• Derivative rules for sums, products, and quotients of functions  Pre-Calculus Review 
  • Chain rule and implicit differentiation  Pre-Calculus Review 
  • Derivatives of parametric, polar, and vector functions.  Chapter 10/11 

III. Integrals

Interpretations and properties of definite integrals

  • Definite integral as a limit of Riemann sums  Chapter 4 
  • Definite integral of the rate of change of a quantity over an interval interpreted as the change of the quantity over the interval:  Chapter 4 
  • Basic properties of definite integrals (examples include additivity and linearity)  Chapter 4 

Applications of integrals - Appropriate integrals are used in a variety of applications to model physical, biological, or economic situations. Although only a sampling of applications can be included in any specific course, students should be able to adapt their knowledge and techniques to solve other similar application problems. Whatever applications are chosen , the emphasis is on using the method of setting up an approximating Riemann sum and representing its limit as a definite integral. To provide a common foundation, specific applications should include finding the area of a region   Chapter 4  
(including a region bounded by polar curves) 
 Chapter 10/11 , the volume of a solid with known cross sections  Chapter 7 , the average value of a function  Chapter 4 , the distance traveled by a particle along a line  Chapter 4 the length of a curve  Chapter 7  (including a curve given in parametric form)  Chapter 10/11  and accumulated change from a rate of change.  Chapter 4 

Fundamental Theorem of Calculus

  • Use of the Fundamental Theorem to evaluate definite integrals  Chapter 4 
  • Use of the Fundamental Theorem to represent a particular antiderivative, and the analytical and graphical analysis of functions so defined  Chapter 4 

Techniques of antidifferentiation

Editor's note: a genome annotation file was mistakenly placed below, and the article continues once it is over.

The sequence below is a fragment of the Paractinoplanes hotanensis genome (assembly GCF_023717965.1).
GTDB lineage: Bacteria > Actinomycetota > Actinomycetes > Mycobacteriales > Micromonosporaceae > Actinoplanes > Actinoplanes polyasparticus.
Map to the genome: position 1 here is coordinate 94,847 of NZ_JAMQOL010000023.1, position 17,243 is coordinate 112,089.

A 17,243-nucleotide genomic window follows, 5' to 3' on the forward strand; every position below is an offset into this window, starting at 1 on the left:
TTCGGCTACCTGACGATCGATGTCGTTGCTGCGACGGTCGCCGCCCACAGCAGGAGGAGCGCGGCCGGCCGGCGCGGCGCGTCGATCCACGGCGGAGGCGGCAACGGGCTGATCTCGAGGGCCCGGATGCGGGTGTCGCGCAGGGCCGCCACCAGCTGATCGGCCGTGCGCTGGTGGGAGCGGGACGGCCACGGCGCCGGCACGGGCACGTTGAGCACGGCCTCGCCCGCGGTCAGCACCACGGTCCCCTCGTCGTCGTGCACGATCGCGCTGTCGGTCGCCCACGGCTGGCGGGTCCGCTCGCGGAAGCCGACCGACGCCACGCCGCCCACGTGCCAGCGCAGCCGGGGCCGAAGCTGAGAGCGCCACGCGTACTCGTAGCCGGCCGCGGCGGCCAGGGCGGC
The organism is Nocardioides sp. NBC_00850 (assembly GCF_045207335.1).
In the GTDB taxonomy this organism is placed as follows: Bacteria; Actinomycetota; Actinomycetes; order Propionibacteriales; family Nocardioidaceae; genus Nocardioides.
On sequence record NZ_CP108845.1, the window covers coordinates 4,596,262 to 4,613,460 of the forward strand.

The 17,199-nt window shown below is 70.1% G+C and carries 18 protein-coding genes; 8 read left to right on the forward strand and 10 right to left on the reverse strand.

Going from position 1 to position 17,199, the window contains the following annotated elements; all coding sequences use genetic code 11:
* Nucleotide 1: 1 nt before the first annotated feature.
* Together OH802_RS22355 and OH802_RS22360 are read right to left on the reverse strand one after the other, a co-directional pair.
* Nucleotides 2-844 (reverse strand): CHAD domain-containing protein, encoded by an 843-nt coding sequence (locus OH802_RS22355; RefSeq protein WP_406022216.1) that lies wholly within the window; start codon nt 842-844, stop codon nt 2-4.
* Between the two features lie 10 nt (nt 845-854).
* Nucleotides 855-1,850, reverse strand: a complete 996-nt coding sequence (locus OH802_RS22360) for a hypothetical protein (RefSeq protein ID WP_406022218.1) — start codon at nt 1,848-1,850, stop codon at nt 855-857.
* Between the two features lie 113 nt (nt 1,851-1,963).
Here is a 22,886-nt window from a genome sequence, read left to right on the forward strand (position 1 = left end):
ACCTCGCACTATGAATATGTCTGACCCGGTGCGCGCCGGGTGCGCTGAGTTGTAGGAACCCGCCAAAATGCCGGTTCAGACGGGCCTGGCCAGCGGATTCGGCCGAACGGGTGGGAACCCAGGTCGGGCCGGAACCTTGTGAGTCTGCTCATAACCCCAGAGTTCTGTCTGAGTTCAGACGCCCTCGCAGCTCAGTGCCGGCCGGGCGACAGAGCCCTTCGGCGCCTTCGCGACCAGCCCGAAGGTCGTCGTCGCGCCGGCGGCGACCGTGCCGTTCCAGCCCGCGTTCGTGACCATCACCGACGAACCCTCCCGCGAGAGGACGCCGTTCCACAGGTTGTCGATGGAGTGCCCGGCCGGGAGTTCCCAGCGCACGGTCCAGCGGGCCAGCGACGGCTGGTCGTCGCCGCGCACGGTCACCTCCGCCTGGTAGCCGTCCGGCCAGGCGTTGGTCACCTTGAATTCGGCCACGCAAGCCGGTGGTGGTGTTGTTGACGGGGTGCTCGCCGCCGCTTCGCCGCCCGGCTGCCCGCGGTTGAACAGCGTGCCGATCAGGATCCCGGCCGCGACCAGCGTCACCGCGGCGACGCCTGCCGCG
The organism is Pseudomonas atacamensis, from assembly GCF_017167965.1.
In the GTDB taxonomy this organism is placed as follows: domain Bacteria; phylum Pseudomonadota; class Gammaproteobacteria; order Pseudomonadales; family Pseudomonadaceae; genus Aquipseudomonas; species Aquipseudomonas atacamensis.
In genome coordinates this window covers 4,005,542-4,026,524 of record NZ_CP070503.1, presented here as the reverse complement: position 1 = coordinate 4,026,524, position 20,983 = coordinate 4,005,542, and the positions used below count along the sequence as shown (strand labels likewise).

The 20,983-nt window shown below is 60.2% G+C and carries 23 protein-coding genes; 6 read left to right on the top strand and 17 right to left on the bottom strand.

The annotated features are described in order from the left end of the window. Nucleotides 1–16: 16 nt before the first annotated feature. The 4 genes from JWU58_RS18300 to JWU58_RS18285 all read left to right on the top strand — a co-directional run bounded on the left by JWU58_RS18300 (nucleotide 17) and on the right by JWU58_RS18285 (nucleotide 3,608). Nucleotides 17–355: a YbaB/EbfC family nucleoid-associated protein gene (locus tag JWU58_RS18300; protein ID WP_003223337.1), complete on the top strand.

• Antiderivatives following directly from derivatives of basic functions  Chapter 4 
  • Antiderivatives by substitution of variables (including change of limits for definite integrals)  Chapter 4 ,  parts  Chapter 8 , and simple partial fractions (nonrepeating linear factors only)  Chapter 8 
  • Improper integrals (as limits of definite integrals)  Chapter 8 

Applications of antidifferentiation

  • Finding specific antiderivatives using initial conditions, including applications to motion along a line  Chapter 4 
  • Solving separable differential equations and using them in modeling (including the study of the equation y' = ky and exponential growth)  Chapter 6 
  • Solving logistic differential equations and using them in modeling  Chapter 6 

Numerical approximations to definite integrals

  • Use of Riemann sums (using left, right, and midpoint evaluation points) and trapezoidal sums to approximate definite integrals of functions represented algebraically, graphically, and by tables of values Chapter 4 

IV. Polynomial Approximations and Series

Concept of series - A series is defined as a sequence of partial sums, and convergence is defined in terms of the limit of the sequence of partial sums. Technology can be used to explore convergence and divergence.  Chapter 9A 

Series of constants

  • Motivating examples, including decimal expansion.  Chapter 9A 
  • Geometric series with applications.  Chapter 9A 
  • The harmonic series.  Chapter 9A 
  • Alternating series with error bound.  Chapter 9A 
  • Terms of series as areas of rectangles and their relationship to improper integrals, including the integral test and its use in testing the convergence of p-series.  Chapter 9A 
  • The ratio test for convergence and divergence.  Chapter 9A 
  • Comparing series to test for convergence or divergence.  Chapter 9A 

Taylor series

  • Taylor polynomial approximation with graphical demonstration of convergence (for example, viewing graphs of various Taylor polynomials of the sine function approximating the sine curve).  Chapter 9B 
  • Maclaurin series and the general Taylor series centered at x = a.  Chapter 9B 
  • Maclaurin series for the functions ex , sin x, cos x, and 1/(1 - x)  Chapter 9B 
  • Formal manipulation of Taylor series and shortcuts to computing Taylor series, including substitution, differentiation, antidifferentiation, and the formation of new series from known series.  Chapter 9B 
  • Functions defined by power series.  Chapter 9B 
  • Radius and interval of convergence of power series.  Chapter 9B 
  • Lagrange error bound for Taylor polynomials.  Chapter 9B